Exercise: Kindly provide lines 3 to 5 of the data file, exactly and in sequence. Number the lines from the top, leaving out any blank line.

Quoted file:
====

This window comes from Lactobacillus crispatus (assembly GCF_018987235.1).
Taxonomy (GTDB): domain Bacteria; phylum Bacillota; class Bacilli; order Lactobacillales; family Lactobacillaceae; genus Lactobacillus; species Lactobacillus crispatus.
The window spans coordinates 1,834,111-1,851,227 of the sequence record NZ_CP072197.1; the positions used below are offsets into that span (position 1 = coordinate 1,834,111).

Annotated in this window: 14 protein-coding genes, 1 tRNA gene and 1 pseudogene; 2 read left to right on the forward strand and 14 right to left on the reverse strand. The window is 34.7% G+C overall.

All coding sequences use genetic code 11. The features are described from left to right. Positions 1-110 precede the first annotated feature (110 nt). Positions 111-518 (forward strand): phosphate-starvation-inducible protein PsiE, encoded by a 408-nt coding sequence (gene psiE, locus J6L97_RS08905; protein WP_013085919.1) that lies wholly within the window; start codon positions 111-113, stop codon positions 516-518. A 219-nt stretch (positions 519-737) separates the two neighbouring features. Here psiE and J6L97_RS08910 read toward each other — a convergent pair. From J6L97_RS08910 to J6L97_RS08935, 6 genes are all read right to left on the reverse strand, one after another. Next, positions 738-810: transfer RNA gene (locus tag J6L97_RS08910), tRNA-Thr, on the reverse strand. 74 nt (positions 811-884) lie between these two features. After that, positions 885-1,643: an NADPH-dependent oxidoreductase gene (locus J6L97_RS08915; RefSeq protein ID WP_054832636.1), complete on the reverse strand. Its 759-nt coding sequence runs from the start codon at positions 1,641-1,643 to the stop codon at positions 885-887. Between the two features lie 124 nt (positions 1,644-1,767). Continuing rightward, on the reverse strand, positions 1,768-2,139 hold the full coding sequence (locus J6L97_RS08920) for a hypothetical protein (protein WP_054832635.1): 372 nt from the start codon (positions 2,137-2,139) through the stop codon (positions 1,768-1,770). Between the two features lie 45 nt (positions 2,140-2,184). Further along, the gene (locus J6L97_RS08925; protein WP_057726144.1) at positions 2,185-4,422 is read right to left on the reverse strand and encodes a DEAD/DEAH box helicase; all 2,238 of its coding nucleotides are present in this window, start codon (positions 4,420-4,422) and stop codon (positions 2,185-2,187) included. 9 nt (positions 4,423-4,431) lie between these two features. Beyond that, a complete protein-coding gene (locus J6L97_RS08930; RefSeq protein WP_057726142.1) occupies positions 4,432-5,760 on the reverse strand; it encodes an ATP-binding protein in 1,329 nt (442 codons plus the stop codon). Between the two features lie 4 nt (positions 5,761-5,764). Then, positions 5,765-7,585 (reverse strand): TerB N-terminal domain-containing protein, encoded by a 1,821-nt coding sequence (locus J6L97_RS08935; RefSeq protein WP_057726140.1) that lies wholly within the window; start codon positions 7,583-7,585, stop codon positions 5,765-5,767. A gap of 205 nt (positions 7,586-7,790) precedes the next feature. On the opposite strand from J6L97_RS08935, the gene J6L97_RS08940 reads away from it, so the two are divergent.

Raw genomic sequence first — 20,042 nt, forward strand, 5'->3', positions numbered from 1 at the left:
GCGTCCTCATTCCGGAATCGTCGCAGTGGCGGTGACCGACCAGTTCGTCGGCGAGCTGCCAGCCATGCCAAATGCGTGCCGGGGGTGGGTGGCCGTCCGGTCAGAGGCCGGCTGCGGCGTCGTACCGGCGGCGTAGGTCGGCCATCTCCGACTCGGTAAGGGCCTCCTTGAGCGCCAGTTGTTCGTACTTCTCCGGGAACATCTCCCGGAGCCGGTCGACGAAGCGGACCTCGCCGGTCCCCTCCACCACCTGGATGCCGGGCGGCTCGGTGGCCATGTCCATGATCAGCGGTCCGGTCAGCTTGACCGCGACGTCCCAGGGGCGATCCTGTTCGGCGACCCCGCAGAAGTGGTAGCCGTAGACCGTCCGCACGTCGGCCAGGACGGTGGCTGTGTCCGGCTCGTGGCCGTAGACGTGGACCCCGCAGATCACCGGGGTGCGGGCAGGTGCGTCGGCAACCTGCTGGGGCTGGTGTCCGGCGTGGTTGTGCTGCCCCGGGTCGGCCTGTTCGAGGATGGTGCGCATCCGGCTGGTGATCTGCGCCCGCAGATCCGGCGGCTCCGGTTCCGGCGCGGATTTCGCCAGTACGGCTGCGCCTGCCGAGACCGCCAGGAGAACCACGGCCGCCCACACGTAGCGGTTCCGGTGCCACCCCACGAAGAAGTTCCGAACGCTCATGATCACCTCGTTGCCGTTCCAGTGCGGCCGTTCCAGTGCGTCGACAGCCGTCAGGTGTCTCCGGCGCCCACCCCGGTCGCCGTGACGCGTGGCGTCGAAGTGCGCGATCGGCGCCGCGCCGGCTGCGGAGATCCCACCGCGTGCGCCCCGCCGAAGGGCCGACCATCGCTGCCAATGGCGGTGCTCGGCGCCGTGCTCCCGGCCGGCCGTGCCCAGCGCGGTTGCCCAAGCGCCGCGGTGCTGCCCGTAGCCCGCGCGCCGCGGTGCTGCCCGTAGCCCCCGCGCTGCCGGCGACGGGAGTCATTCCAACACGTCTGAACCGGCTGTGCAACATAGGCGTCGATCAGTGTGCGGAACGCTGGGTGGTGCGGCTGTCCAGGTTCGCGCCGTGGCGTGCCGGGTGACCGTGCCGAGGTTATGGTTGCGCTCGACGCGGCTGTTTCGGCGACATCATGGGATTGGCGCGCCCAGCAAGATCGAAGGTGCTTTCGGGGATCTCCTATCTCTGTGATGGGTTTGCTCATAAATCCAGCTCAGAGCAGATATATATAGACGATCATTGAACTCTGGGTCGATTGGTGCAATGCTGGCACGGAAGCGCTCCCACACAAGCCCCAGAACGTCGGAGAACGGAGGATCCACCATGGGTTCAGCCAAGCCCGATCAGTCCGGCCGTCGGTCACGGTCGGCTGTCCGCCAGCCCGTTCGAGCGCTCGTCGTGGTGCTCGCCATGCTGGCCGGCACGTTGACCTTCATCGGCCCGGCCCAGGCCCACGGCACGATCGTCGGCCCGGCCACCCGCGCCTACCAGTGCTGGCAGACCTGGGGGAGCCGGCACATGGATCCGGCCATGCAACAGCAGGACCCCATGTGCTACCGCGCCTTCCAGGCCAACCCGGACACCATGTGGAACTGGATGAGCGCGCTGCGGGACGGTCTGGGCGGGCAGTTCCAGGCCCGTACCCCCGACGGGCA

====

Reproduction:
The window spans coordinates 1,834,111-1,851,227 of the sequence record NZ_CP072197.1; the positions used below are offsets into that span (position 1 = coordinate 1,834,111).

Annotated in this window: 14 protein-coding genes, 1 tRNA gene and 1 pseudogene; 2 read left to right on the forward strand and 14 right to left on the reverse strand. The window is 34.7% G+C overall.

All coding sequences use genetic code 11. The features are described from left to right. Positions 1-110 precede the first annotated feature (110 nt). Positions 111-518 (forward strand): phosphate-starvation-inducible protein PsiE, encoded by a 408-nt coding sequence (gene psiE, locus J6L97_RS08905; protein WP_013085919.1) that lies wholly within the window; start codon positions 111-113, stop codon positions 516-518. A 219-nt stretch (positions 519-737) separates the two neighbouring features. Here psiE and J6L97_RS08910 read toward each other — a convergent pair. From J6L97_RS08910 to J6L97_RS08935, 6 genes are all read right to left on the reverse strand, one after another. Next, positions 738-810: transfer RNA gene (locus tag J6L97_RS08910), tRNA-Thr, on the reverse strand. 74 nt (positions 811-884) lie between these two features. After that, positions 885-1,643: an NADPH-dependent oxidoreductase gene (locus J6L97_RS08915; RefSeq protein ID WP_054832636.1), complete on the reverse strand. Its 759-nt coding sequence runs from the start codon at positions 1,641-1,643 to the stop codon at positions 885-887. Between the two features lie 124 nt (positions 1,644-1,767). Continuing rightward, on the reverse strand, positions 1,768-2,139 hold the full coding sequence (locus J6L97_RS08920) for a hypothetical protein (protein WP_054832635.1): 372 nt from the start codon (positions 2,137-2,139) through the stop codon (positions 1,768-1,770). Between the two features lie 45 nt (positions 2,140-2,184). Further along, the gene (locus J6L97_RS08925; protein WP_057726144.1) at positions 2,185-4,422 is read right to left on the reverse strand and encodes a DEAD/DEAH box helicase; all 2,238 of its coding nucleotides are present in this window, start codon (positions 4,420-4,422) and stop codon (positions 2,185-2,187) included. 9 nt (positions 4,423-4,431) lie between these two features. Beyond that, a complete protein-coding gene (locus J6L97_RS08930; RefSeq protein WP_057726142.1) occupies positions 4,432-5,760 on the reverse strand; it encodes an ATP-binding protein in 1,329 nt (442 codons plus the stop codon). Between the two features lie 4 nt (positions 5,761-5,764). Then, positions 5,765-7,585 (reverse strand): TerB N-terminal domain-containing protein, encoded by a 1,821-nt coding sequence (locus J6L97_RS08935; RefSeq protein WP_057726140.1) that lies wholly within the window; start codon positions 7,583-7,585, stop codon positions 5,765-5,767. A gap of 205 nt (positions 7,586-7,790) precedes the next feature. On the opposite strand from J6L97_RS08935, the gene J6L97_RS08940 reads away from it, so the two are divergent.